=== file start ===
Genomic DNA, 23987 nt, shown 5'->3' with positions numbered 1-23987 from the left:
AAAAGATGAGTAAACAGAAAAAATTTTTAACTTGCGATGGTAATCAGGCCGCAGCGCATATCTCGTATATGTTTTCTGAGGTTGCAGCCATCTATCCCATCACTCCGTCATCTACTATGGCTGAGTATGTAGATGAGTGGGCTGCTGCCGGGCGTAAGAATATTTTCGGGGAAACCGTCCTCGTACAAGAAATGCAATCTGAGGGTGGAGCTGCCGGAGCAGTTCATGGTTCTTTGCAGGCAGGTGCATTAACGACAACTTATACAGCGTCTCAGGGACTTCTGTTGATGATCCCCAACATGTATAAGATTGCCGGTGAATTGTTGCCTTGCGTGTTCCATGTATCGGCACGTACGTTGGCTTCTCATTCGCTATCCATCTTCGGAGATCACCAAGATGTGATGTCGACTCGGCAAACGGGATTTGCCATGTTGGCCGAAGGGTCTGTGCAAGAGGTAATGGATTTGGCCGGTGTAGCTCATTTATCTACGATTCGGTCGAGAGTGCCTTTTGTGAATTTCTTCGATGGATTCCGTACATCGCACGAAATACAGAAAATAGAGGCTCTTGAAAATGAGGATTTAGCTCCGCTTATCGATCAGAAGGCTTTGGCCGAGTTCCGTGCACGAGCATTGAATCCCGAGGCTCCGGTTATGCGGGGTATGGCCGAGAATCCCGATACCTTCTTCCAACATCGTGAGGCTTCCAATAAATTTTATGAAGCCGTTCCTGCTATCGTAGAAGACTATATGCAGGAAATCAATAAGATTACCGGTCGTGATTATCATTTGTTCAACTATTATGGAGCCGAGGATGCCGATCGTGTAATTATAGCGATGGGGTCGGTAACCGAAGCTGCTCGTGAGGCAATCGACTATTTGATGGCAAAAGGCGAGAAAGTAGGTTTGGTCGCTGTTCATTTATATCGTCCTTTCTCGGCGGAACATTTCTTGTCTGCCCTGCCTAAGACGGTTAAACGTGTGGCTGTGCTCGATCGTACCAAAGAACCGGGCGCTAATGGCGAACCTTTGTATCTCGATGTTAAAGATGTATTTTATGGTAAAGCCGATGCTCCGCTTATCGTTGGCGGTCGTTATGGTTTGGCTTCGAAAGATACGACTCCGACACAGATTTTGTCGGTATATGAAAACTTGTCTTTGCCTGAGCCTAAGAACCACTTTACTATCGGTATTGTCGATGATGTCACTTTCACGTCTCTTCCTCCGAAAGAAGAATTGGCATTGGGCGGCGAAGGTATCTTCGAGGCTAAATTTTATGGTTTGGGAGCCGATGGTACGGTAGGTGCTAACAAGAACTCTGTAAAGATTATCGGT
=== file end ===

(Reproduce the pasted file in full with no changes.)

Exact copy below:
Genomic DNA, 23987 nt, shown 5'->3' with positions numbered 1-23987 from the left:
AAAAGATGAGTAAACAGAAAAAATTTTTAACTTGCGATGGTAATCAGGCCGCAGCGCATATCTCGTATATGTTTTCTGAGGTTGCAGCCATCTATCCCATCACTCCGTCATCTACTATGGCTGAGTATGTAGATGAGTGGGCTGCTGCCGGGCGTAAGAATATTTTCGGGGAAACCGTCCTCGTACAAGAAATGCAATCTGAGGGTGGAGCTGCCGGAGCAGTTCATGGTTCTTTGCAGGCAGGTGCATTAACGACAACTTATACAGCGTCTCAGGGACTTCTGTTGATGATCCCCAACATGTATAAGATTGCCGGTGAATTGTTGCCTTGCGTGTTCCATGTATCGGCACGTACGTTGGCTTCTCATTCGCTATCCATCTTCGGAGATCACCAAGATGTGATGTCGACTCGGCAAACGGGATTTGCCATGTTGGCCGAAGGGTCTGTGCAAGAGGTAATGGATTTGGCCGGTGTAGCTCATTTATCTACGATTCGGTCGAGAGTGCCTTTTGTGAATTTCTTCGATGGATTCCGTACATCGCACGAAATACAGAAAATAGAGGCTCTTGAAAATGAGGATTTAGCTCCGCTTATCGATCAGAAGGCTTTGGCCGAGTTCCGTGCACGAGCATTGAATCCCGAGGCTCCGGTTATGCGGGGTATGGCCGAGAATCCCGATACCTTCTTCCAACATCGTGAGGCTTCCAATAAATTTTATGAAGCCGTTCCTGCTATCGTAGAAGACTATATGCAGGAAATCAATAAGATTACCGGTCGTGATTATCATTTGTTCAACTATTATGGAGCCGAGGATGCCGATCGTGTAATTATAGCGATGGGGTCGGTAACCGAAGCTGCTCGTGAGGCAATCGACTATTTGATGGCAAAAGGCGAGAAAGTAGGTTTGGTCGCTGTTCATTTATATCGTCCTTTCTCGGCGGAACATTTCTTGTCTGCCCTGCCTAAGACGGTTAAACGTGTGGCTGTGCTCGATCGTACCAAAGAACCGGGCGCTAATGGCGAACCTTTGTATCTCGATGTTAAAGATGTATTTTATGGTAAAGCCGATGCTCCGCTTATCGTTGGCGGTCGTTATGGTTTGGCTTCGAAAGATACGACTCCGACACAGATTTTGTCGGTATATGAAAACTTGTCTTTGCCTGAGCCTAAGAACCACTTTACTATCGGTATTGTCGATGATGTCACTTTCACGTCTCTTCCTCCGAAAGAAGAATTGGCATTGGGCGGCGAAGGTATCTTCGAGGCTAAATTTTATGGTTTGGGAGCCGATGGTACGGTAGGTGCTAACAAGAACTCTGTAAAGATTATCGGT